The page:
RANCHO MIRAGE, Calif. — President Barack Obama told Chinese President Xi Jinping on Friday that it is critical that their countries reach a “firm understanding” of how they will work together on cybersecurity, a contentious issue between the world powers.

The Chinese leader said China itself had been a victim of cyberattacks and agreed the two countries share concerns about the security issue.

Obama and Xi met for more than two hours at a 400-acre desert resort at the opening of a two-day summit, their first face-to-face talks since the Chinese leader took office in March.

Obama said it is critical that the U.S. and China develop rules for cybersecurity and arrive at a “firm understanding” of how to work together on security issues.

Although Obama said he and the Chinese leader had yet to delve fully into discussions about cybersecurity, he said advances in technology have created a need for clear protocols about what is and isn’t acceptable for governments to do.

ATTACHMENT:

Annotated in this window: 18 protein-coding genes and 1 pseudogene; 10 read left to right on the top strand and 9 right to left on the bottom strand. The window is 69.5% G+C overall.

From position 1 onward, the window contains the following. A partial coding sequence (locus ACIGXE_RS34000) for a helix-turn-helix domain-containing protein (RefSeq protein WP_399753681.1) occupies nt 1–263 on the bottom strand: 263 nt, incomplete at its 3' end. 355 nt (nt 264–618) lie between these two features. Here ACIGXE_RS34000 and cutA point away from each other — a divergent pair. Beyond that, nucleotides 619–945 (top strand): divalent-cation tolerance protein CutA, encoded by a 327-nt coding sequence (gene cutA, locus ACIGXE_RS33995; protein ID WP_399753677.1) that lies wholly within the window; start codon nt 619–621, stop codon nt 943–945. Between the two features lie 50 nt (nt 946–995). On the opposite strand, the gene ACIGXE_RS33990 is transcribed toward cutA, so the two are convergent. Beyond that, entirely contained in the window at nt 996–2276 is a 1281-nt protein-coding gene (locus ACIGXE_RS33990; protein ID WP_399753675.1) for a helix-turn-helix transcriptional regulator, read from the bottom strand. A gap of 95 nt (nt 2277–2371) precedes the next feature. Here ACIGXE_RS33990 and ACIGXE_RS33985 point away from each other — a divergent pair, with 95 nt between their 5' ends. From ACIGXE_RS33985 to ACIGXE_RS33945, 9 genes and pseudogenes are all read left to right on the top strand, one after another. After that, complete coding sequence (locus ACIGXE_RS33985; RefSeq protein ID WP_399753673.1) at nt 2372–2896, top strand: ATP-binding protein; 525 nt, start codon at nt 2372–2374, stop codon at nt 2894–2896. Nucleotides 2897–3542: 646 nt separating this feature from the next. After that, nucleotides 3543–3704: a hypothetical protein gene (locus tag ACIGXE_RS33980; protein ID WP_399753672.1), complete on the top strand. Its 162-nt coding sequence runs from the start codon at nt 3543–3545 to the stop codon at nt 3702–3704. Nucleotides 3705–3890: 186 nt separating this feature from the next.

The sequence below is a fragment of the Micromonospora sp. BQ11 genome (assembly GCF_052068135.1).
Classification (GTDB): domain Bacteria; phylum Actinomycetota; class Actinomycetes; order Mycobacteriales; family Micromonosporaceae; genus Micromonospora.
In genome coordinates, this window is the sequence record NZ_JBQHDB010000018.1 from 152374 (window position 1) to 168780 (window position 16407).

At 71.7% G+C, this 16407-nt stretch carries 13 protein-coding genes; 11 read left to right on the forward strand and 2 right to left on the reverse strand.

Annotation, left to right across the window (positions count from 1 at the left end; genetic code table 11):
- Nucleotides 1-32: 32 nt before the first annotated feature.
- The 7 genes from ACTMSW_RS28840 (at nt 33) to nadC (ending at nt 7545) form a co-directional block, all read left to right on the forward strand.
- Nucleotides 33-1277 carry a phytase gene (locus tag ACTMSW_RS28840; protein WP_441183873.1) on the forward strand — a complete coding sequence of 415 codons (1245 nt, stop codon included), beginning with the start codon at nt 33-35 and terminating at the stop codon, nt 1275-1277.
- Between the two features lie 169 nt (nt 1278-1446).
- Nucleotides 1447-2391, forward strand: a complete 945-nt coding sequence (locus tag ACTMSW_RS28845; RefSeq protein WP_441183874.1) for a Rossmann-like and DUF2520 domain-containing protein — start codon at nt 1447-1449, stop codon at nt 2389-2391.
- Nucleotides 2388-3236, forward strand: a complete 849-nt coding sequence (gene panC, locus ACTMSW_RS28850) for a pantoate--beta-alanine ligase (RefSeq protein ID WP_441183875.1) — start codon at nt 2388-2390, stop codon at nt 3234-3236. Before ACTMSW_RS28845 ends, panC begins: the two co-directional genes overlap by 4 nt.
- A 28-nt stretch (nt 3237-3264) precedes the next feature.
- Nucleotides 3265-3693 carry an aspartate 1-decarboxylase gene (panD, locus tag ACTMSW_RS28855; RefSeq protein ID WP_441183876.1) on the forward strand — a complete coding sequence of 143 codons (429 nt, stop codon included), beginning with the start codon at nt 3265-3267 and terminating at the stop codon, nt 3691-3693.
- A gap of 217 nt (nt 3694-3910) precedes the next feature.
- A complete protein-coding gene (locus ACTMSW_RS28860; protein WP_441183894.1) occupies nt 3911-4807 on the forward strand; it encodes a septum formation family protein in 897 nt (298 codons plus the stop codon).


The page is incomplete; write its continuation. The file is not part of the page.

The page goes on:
“They’re going to have similar concerns,” Obama said of the Chinese.

Pushing back against the notion that the controversy over widespread government surveillance by the U.S. undercut his credibility to take on China over cybersecurity, Obama insisted the two issues were different. He said concerns over hacking and intellectual property theft shouldn’t be confused with the separate debate over how governments collect data to combat terrorist threats.

“That’s a conversation that I welcome,” he said.


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